Less patience, with a desire for frequent indicators of career progress (higher pay and/or promotions): Job hopping often allows the quickest opportunity to make more money and climb the career ladder. As a result, organizations are building in a quicker cadence for promotions and pay raises.

3. An increasing lack of basic professional skills/awareness

Many of these talented young people lack essential knowledge about what to wear, how to act and how to/engage in an office setting. Here’s how to respond:

Managers need to be ready to guide these new workforce entries into the professional skills areas. They often don’t have a network of older (parents/relatives) professionals around them to set an example and advise on what “professionalism” looks like and means. And colleges often don’t provide education in professionalism in an office setting: aside from business schools, many colleges don’t prepare students—especially those in the liberal arts—on meeting etiquette, business apps and technology, and other everyday professional practices.

Corporate onboarding of new entry-level employees often excludes the “basics” (meeting protocols, MS Office skills, etc.). While companies typically have some type of job-specific training programs, they often assume these basic office skills are there and aren’t able to see a candidate’s potential when lack of professional skills/awareness is present. This can create a barrier for highly qualified but more “green” candidates, especially first-generation graduates. Effective companies will develop training, coaching, and mentorship programs can help once on the job.

Weed’s 4 survival tips to managers of millennials

1. Create clear and fast-moving career tracks.

  • Create distinct career tracks with clear direction on how to advance to each level.
  • Restructure promotion and incentive programs that give smaller, more incremental promotions and salary raises, giving more consistent positive reinforcement and closer goals that make it more enticing to stay.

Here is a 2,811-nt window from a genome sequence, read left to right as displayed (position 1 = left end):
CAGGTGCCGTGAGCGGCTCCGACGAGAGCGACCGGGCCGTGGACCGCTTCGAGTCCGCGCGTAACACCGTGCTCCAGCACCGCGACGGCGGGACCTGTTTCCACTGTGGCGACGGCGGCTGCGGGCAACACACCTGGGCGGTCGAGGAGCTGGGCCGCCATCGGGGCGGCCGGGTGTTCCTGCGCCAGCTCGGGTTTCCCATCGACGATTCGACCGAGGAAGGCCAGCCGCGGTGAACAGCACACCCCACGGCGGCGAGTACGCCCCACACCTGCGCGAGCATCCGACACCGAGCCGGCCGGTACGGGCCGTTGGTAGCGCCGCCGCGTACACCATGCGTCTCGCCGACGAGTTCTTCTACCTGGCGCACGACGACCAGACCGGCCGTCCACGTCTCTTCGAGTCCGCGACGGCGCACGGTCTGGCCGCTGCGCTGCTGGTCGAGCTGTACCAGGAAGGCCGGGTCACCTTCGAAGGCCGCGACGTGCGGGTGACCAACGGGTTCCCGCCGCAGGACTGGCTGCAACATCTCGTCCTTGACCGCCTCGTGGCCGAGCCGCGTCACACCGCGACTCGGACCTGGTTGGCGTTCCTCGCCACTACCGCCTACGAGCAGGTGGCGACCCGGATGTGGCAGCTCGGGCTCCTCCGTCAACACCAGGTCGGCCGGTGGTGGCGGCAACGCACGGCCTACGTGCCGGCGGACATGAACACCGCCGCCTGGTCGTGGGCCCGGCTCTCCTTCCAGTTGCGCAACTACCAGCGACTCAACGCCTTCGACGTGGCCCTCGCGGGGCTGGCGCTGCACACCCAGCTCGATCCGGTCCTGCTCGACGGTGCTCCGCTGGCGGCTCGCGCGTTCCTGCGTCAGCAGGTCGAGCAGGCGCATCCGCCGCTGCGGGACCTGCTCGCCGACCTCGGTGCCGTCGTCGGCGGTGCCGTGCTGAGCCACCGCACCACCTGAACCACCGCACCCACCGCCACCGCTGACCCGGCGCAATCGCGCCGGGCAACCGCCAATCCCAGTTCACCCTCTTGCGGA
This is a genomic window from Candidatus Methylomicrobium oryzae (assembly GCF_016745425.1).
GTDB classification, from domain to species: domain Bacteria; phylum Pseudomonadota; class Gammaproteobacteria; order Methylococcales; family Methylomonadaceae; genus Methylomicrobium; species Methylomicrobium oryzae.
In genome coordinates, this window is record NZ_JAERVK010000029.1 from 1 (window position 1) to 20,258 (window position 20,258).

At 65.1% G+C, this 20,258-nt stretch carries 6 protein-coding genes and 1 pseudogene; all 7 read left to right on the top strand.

• Create professional development opportunities that help them advance in those career tracks and build other skills they need and want.
  • Create ways young employees can explore other career tracks without leaving the company. Millennials and Gen Z’s have a higher propensity for changing their minds and/or wanting different experiences, so consider ways that enable employees to make lateral moves, or create rotational programs that allow inexperienced professionals to get experience in a variety of business capacities and are then more prepared to choose a track.

2. Alongside competitive compensation packages that include 401k matching programs and comprehensive insurance offerings, provide benefits that allow them to have a sense of flexibility when it comes to how they work.

  • Working remotely, flex schedules/hours
  • Floating holidays–especially beneficial as the workforce becomes more and more diverse
  • Restructure PTO that gives employees more autonomy and responsibility for their work
  • Tuition reimbursement programs to increase retention and build leaders internally

3. Create a strong company culture: company culture is one of the strongest recruiting and retention tools. Go beyond the flashy tactics of having an on-site game room and fun company outings and bring more focus to the company’s mission. Create and live/work by a set of core values that represents your company’s mission. People will be more engaged and move beyond just being their role or position when they feel connected to the mission.

4. Challenge without overworking. Boredom and stress are equally common as factors for driving millennials out of a workplace. Allow involvement in bigger, higher-level projects and discussions to provide meaningful learning opportunities, and create goals that stretch their capabilities but are attainable.

SOURCE: Cook, D. "3 trends and 4 survival tips for managing millennials in 2019" (Web Blog Post). Retrieved from https://www.benefitspro.com/2018/11/13/3-trends-and-4-survival-tips-for-managing-millenni/


2019: A Look Forward

A number of significant changes to group health plans have been made since the Affordable Care Act (ACA) was enacted in 2010. Many of these changes became effective in 2014 and 2015 but certain changes to a few ACA requirements take effect in 2019.

 Changes for 2019 

  1. Cost-sharing Limits – Non-grandfathered plans are subject to limitations on cost sharing for essential health benefits (EHB). The annual limits on cost sharing for EHB are $7,900 for self-only coverage and $15,800 for family coverage, effective January 1, 2019.
    • Health plans with more than one service provider can divide maximums between EBH as long as the combined amount does not exceed the out-of-pocket maximum limit for the year.
    • Beginning in 2016, each individual – regardless of the coverage the individual is enrolled – is subject to the self-only annual limit on cost sharing.
    • The ACA’s annual cost-sharing limits are higher than high deductible health plans (HDHPs) out-of-pocket maximums. For plans to qualify as an HDHP, the plan must comply with HDHP’s lower out-of-pocket maximums. The HDHP out-of-pocket maximum for 2019 is $6,750 for self-only coverage and $13,500 for family coverage.